Jen Kirkman is a world-touring stand-up comedian and the author of the New York Times bestseller I Can Barely Take Care of Myself: Tales of a Happy Life Without Kids and I Know What I’m Doing—And Other Lies I Tell Myself: Dispatches from a Life Under Construction. Her Netflix original comedy special I'm Gonna Die Alone and I Feel Fine streams worldwide, and she has released two comedy albums, Self Help and Hail to the Freaks (which hit #13 on the Billboard charts). She was a longtime writer and panelist on the E! Network’s Chelsea Lately and the narrator of many episodes in the award-winning TV show Drunk History on Comedy Central.
A wunderkind producer of pirated stage productions for six-year-olds
Not the queen of the world
An underage schnitzel-house dishwasher
The kid who stood up to a bully and almost passed out from the resulting adrenaline rush
A born salesman
Capable of willing her eyesight to be 20/20
That girl who peed her pants in the gas station that one time
Totally an expert on strep throat
Incapable of making Leonardo DiCaprio her boyfriend
A certified therapy assistant who heals with Metallica mixtapes
"Not fat enough to be super snuggly." —Bea, age four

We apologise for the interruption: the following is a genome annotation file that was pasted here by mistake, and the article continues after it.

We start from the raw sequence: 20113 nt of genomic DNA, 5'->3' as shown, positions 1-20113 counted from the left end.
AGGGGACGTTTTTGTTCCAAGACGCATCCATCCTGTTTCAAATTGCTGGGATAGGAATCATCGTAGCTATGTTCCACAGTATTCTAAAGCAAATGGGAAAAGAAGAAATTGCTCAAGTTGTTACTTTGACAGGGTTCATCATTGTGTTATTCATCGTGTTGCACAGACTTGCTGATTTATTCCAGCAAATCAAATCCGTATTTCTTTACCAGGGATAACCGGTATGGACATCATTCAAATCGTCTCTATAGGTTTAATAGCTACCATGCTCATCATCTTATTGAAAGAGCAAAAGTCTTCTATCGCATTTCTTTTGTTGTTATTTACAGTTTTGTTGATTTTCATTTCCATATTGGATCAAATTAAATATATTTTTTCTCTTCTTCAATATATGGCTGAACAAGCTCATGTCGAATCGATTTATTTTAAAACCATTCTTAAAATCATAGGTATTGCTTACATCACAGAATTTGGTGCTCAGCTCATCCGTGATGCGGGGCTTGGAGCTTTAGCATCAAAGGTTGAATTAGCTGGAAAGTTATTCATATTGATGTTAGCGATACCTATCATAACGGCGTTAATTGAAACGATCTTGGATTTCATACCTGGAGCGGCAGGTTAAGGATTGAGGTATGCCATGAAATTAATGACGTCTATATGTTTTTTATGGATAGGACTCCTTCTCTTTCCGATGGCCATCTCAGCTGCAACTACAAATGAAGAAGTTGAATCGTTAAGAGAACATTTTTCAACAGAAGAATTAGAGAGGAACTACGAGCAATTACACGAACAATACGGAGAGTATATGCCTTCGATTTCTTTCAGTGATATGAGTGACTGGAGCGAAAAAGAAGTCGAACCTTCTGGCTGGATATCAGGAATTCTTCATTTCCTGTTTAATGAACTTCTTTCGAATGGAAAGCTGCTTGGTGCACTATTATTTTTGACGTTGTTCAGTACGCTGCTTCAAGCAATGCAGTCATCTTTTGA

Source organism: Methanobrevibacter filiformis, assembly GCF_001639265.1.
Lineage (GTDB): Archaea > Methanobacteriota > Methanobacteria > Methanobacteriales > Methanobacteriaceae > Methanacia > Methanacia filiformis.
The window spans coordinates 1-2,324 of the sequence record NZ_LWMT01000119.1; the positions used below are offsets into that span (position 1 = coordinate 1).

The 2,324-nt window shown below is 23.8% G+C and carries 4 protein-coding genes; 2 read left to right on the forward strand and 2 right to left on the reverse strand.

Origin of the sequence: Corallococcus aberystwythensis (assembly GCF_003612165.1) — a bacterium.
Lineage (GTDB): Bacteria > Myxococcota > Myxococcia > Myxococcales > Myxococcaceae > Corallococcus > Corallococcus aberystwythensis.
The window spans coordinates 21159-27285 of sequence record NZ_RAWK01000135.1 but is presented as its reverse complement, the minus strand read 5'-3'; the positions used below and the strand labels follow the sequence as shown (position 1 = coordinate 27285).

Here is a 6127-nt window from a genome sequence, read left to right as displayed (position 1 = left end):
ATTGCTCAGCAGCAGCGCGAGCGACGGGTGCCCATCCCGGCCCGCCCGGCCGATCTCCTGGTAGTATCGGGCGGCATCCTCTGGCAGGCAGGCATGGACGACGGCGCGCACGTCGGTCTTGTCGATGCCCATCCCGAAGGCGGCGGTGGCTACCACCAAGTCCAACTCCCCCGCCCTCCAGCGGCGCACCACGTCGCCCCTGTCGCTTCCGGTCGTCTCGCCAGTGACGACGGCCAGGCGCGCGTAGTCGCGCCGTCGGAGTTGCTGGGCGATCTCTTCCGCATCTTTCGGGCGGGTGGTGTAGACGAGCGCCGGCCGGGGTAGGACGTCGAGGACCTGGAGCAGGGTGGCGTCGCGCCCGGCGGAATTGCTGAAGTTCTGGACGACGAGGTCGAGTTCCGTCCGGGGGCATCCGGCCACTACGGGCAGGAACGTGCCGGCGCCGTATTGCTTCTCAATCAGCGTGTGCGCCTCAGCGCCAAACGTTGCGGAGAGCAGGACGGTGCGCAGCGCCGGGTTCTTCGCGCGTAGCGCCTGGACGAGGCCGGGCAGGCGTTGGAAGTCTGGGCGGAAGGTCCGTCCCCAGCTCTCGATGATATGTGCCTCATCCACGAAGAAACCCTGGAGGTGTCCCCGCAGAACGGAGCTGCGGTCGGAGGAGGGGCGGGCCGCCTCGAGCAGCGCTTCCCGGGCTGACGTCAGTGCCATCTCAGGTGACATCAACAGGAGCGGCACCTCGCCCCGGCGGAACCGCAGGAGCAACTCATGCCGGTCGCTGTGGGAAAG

Not above using raspberry-studded sh*t to get out of a speeding ticket
"Bitingly funny. But everybody knows that." —Roger Ebert
Sad that David Copperfield doesn't own a falcon
A terrible liar
One of the main topics of cultural conversation during the last decade was the supposed "fertility crisis," and whether modern women could figure out a way to have it all-a successful, demanding career and the required 2.3 children-before their biological clock stopped ticking. Now, however, conversation has turned to whether it's necessary to have it all (see Anne-Marie Slaughter) or, perhaps more controversial, whether children are really a requirement for a fulfilling life. The idea that some women and men prefer not to have children is often met with sharp criticism and incredulity by the public and mainstream media.
In this provocative and controversial collection of essays, curated by writer Meghan Daum, sixteen acclaimed writers explain why they have chosen to eschew parenthood. Contributors include Lionel Shriver, Sigrid Nunez, Kate Christiensen, Elliott Holt, Geoff Dyer, and Tim Kreider, among others, who will give a unique perspective on the overwhelming cultural pressure of parenthood.
Selfish, Shallow, and Self-Absorbed makes a thoughtful and passionate case for why parenthood is not the only path in life, taking our parent-centric, kid-fixated, baby-bump-patrolling culture to task in the process. What emerges is a more nuanced, diverse view of what it means to live a full, satisfying life.